The long awaited thematic review of custody arrangements (Review) has now been completed and FMA have released their summary findings: https://www.fma.govt.nz/assets/Reports/Thematic-review-of-MIS-custody-arrangements.pdf
The findings of the Review were overall positive with 99.95% of MIS assets being held in custody appropriately. However, some key areas for consideration/improvement include:
Whether there should be a requirement for licensing of custodians has been a long standing issue following recommendations from the IMF back in 2017. The FMA has not provided a definitive view on this but it does identify issues with the current regulatory regime for custodians (set out below) and licencing may be considered in the longer term. At this stage, the FMA first plans to consider the issues that arose from the Review and provide guidance to industry on its expectations.
The review noted the majority of all retail scheme property (73%) is invested in other managed funds, generally wholesale funds. Custody is not regulated for wholesale funds so it was recommended that “MIS managers to perform and document due diligence on the custodial arrangements of the wholesale funds they consider investing in, to ensure that retail scheme property held by the other managers is secured to the level required under the FMC Act. We expect supervisors to provide oversight of these practices.”
Scheme property not held in custody
The FMCA requires all scheme property to be held in custody. While more than 99.95% of scheme assets are held in custody, there were certain types of bespoke assets that did not have custodians. These included OTC derivatives and call accounts and term deposits with trading banks. 1% of term deposits were not held with a custodian and 18% were held by a specialist custodian. It was noted than the majority of specialist custodians do not accept bank accounts and term deposits into custody. In respect of derivatives, New Zealand law does not create any exception for these types of assets so they should be held in custody. FMA plans to provide further guidance about its expectations in light of these issues.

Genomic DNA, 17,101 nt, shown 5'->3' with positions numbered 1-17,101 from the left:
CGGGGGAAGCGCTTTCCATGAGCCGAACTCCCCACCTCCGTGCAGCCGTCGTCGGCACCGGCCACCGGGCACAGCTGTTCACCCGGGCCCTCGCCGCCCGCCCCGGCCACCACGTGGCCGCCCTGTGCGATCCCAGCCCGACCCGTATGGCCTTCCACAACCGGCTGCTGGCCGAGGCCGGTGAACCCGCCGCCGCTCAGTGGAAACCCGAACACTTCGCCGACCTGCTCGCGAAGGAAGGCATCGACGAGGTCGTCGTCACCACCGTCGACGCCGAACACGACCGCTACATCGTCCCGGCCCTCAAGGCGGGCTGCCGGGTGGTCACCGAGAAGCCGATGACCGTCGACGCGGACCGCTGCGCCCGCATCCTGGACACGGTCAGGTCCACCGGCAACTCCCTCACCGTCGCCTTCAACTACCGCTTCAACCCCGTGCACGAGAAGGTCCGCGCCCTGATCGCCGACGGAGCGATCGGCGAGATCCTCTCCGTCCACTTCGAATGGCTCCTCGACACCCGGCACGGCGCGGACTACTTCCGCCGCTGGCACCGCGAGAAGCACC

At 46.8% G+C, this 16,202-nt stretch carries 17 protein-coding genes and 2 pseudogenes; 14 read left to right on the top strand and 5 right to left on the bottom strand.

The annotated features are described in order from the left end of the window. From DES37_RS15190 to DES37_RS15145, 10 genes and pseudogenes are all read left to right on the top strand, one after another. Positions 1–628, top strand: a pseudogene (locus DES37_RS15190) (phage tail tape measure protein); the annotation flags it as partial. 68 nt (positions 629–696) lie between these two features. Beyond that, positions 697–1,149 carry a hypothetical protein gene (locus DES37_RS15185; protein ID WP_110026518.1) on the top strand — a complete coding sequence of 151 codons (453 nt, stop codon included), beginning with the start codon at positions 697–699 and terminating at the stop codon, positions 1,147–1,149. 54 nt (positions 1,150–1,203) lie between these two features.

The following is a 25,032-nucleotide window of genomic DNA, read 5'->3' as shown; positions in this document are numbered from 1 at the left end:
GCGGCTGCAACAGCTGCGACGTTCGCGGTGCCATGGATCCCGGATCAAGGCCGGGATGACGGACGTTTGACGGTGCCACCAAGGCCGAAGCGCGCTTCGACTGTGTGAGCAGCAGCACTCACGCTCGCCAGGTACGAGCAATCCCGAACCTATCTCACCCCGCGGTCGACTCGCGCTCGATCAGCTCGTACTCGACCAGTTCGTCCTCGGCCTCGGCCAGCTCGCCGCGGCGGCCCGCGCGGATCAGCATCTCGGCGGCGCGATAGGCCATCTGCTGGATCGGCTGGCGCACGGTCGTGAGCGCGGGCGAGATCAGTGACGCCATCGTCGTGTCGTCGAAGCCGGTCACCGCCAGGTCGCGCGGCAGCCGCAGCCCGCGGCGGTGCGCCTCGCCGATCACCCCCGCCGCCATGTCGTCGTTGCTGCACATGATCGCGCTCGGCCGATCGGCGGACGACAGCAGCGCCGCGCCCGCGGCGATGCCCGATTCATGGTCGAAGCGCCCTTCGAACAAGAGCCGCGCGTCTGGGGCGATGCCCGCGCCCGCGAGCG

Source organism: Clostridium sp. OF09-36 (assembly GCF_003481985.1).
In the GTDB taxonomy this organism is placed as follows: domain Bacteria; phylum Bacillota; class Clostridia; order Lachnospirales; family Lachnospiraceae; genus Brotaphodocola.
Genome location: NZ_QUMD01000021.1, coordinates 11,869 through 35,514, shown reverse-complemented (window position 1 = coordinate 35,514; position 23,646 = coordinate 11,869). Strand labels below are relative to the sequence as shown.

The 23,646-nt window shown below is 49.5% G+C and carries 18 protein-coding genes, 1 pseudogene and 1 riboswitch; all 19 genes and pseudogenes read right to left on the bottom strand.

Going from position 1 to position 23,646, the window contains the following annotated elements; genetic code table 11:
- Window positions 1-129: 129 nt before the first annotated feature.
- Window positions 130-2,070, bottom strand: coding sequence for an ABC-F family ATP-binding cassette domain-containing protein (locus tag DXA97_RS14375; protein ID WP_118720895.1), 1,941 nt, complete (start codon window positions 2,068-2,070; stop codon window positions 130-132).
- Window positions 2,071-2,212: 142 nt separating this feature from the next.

The review noted the distinction between specialist custodians and supervisions acting as custodians. The latter situation raised an issue with supervisors frequently delegating administrative tasks back to fund managers. While not technically prohibited, this practice was said to weaken the structural separation of custodian functions.
FMA is considering how the Review findings might fit with platform arrangements given similar issues apply in those areas where safety and custody of assets is fundamental. FMA is currently doing some research as these platforms fall into a regulatory grey area in New Zealand.
Assurance Review Practices
The review found inconsistencies in implementation of annual audit (assurance) engagements.
In light of the above weaknesses and issues, FMA will engage with industry to clarify and reinforce its expectations of custodians. It will also consider whether licensing of custodians might be appropriate in the longer term.